BAGHDAD (Reuters) – An Iraqi lawmaker has called on her government to investigate a suspected air strike at a Shi’ite mosque during fighting in nearby Kirkuk last week, saying U.S.-led forces could have been involved – a suggestion dismissed by the coalition.
Human Rights Watch echoed the call from Shi’ite Muslim MP Hanan al-Fatlawi for an enquiry, saying on Monday only Iraqi and U.S.-led coalition forces were known to carry out air attacks in the region. Iraq’s army said it was investigating.
The multiplication of forces involved in the conflicts in Iraq and neighbouring Syria has raised fears of accidental strikes and confrontations on an increasingly complex battlefield.
Fatlawi said the attack killed 15 women on Friday in Daquq, a town near the northern oil city Kirkuk which Islamic State militants were attacking at the time. HRW said 13 women and children were killed and at least 45 wounded.
A Reuters correspondent said there were aircraft, mostly helicopters, flying over the Kirkuk area on the day as mostly Kurdish militant forces fought off the Islamic State assault.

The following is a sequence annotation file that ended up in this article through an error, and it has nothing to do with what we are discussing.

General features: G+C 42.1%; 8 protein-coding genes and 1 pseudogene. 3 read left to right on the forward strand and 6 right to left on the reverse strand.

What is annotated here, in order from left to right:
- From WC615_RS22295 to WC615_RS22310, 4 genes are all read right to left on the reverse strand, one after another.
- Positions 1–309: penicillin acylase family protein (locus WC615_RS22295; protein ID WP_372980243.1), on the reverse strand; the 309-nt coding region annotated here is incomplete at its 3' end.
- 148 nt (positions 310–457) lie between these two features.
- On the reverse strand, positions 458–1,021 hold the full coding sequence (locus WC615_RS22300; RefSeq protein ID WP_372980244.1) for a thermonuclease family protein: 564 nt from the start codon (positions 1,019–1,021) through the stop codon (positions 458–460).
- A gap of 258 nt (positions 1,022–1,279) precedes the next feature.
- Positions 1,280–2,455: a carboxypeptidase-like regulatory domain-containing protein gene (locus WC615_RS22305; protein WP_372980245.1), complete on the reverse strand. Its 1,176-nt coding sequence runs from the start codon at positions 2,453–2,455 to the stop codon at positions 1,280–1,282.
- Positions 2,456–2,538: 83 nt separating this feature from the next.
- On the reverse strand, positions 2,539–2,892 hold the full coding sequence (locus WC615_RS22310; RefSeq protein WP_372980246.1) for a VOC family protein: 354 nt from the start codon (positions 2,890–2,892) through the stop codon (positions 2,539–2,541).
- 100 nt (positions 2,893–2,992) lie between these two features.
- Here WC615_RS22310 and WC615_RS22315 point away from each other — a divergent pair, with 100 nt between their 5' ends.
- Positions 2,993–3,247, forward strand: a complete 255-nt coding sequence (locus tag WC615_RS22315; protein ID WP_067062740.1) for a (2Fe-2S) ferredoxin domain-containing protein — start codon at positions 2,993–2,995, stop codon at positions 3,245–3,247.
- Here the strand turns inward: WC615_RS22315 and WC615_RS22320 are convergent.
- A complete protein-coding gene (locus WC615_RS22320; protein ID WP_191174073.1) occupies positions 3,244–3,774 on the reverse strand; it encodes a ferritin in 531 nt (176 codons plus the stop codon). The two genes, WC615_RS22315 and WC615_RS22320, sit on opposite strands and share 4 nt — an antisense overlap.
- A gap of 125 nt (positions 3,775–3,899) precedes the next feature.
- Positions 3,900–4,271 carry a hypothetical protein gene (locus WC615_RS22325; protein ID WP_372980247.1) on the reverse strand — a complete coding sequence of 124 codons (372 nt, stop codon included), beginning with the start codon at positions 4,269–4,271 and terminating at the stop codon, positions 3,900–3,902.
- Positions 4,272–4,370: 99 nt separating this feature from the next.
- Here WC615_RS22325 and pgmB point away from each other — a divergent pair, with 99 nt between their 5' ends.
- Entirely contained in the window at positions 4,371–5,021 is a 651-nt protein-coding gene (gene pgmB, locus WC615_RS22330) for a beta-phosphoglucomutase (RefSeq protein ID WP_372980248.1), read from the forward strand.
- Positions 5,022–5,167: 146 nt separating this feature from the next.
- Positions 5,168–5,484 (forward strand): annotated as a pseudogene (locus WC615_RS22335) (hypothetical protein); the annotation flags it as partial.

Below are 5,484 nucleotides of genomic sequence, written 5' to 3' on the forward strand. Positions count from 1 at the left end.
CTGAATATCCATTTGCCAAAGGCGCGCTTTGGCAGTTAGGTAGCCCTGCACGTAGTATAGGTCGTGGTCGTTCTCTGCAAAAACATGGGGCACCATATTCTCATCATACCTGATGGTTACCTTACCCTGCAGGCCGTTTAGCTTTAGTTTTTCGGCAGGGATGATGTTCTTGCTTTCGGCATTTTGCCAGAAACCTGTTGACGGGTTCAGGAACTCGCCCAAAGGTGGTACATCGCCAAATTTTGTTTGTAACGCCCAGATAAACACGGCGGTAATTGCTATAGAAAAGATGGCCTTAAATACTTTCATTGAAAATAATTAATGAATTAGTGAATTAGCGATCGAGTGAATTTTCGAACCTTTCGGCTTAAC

“I can definitely tell you that the coalition did not conduct this airstrike in Daquq,” a spokesman for the U.S.-led coalition in Baghdad said.
There was also no evidence, he added, to link the Daquq incident to air strikes that the coalition was carrying out further north, supporting an Iraqi government and Peshmerga assault on the Islamic State stronghold of Mosul.
The Shi’ite lawmaker Fatlawi said she did not believe forces from Iraq’s government – which is led by Shi’ite groups – would have attacked the mosque and said neighbour Turkey might also be involved.
“We want the government to clarify the identity of the airplanes, if they are Turkish or belong to the international coalition,” she said in a statement on Saturday.
There was no immediate comment from authorities in Ankara. Turkey has launched airstrikes on what is says are Kurdish military positions over the border in Iraq, but not as far into the country as Kirkuk.
Turkey has deployed troops north of Mosul to train Sunni fighters for the battle to capture the city. Iraq’s government has demanded those Turkish troops withdraw.
(Reporting by Maher Chmaytelli; Editing by Andrew Heavens)